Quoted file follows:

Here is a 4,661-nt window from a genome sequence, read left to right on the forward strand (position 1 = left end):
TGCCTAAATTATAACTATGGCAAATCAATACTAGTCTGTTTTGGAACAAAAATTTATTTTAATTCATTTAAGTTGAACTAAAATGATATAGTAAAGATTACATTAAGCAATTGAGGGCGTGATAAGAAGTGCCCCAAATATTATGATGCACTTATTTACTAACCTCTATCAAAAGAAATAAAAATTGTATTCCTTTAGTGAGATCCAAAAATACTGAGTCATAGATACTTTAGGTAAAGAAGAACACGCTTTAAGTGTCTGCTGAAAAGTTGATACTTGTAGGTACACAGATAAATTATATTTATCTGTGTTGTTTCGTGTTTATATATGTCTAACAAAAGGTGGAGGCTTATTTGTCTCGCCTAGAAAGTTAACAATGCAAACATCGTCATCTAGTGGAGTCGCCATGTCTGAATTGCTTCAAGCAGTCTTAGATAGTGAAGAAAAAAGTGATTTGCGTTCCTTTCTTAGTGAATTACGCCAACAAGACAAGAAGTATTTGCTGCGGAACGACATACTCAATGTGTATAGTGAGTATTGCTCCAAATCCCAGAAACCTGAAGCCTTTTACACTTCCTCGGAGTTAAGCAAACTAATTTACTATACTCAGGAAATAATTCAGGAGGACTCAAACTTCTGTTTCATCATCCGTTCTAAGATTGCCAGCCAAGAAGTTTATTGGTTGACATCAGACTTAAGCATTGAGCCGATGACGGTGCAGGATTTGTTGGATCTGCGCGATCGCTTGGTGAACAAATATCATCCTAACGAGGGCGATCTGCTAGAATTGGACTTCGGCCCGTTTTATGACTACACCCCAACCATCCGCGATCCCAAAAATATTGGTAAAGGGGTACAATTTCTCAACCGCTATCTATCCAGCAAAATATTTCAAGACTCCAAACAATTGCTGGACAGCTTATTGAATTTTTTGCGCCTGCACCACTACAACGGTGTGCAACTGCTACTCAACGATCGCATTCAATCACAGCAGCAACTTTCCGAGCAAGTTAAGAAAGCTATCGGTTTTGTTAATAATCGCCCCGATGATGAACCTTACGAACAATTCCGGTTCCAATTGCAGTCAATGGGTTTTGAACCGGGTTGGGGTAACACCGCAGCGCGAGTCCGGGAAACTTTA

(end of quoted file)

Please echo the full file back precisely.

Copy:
Here is a 4,661-nt window from a genome sequence, read left to right on the forward strand (position 1 = left end):
TGCCTAAATTATAACTATGGCAAATCAATACTAGTCTGTTTTGGAACAAAAATTTATTTTAATTCATTTAAGTTGAACTAAAATGATATAGTAAAGATTACATTAAGCAATTGAGGGCGTGATAAGAAGTGCCCCAAATATTATGATGCACTTATTTACTAACCTCTATCAAAAGAAATAAAAATTGTATTCCTTTAGTGAGATCCAAAAATACTGAGTCATAGATACTTTAGGTAAAGAAGAACACGCTTTAAGTGTCTGCTGAAAAGTTGATACTTGTAGGTACACAGATAAATTATATTTATCTGTGTTGTTTCGTGTTTATATATGTCTAACAAAAGGTGGAGGCTTATTTGTCTCGCCTAGAAAGTTAACAATGCAAACATCGTCATCTAGTGGAGTCGCCATGTCTGAATTGCTTCAAGCAGTCTTAGATAGTGAAGAAAAAAGTGATTTGCGTTCCTTTCTTAGTGAATTACGCCAACAAGACAAGAAGTATTTGCTGCGGAACGACATACTCAATGTGTATAGTGAGTATTGCTCCAAATCCCAGAAACCTGAAGCCTTTTACACTTCCTCGGAGTTAAGCAAACTAATTTACTATACTCAGGAAATAATTCAGGAGGACTCAAACTTCTGTTTCATCATCCGTTCTAAGATTGCCAGCCAAGAAGTTTATTGGTTGACATCAGACTTAAGCATTGAGCCGATGACGGTGCAGGATTTGTTGGATCTGCGCGATCGCTTGGTGAACAAATATCATCCTAACGAGGGCGATCTGCTAGAATTGGACTTCGGCCCGTTTTATGACTACACCCCAACCATCCGCGATCCCAAAAATATTGGTAAAGGGGTACAATTTCTCAACCGCTATCTATCCAGCAAAATATTTCAAGACTCCAAACAATTGCTGGACAGCTTATTGAATTTTTTGCGCCTGCACCACTACAACGGTGTGCAACTGCTACTCAACGATCGCATTCAATCACAGCAGCAACTTTCCGAGCAAGTTAAGAAAGCTATCGGTTTTGTTAATAATCGCCCCGATGATGAACCTTACGAACAATTCCGGTTCCAATTGCAGTCAATGGGTTTTGAACCGGGTTGGGGTAACACCGCAGCGCGAGTCCGGGAAACTTTA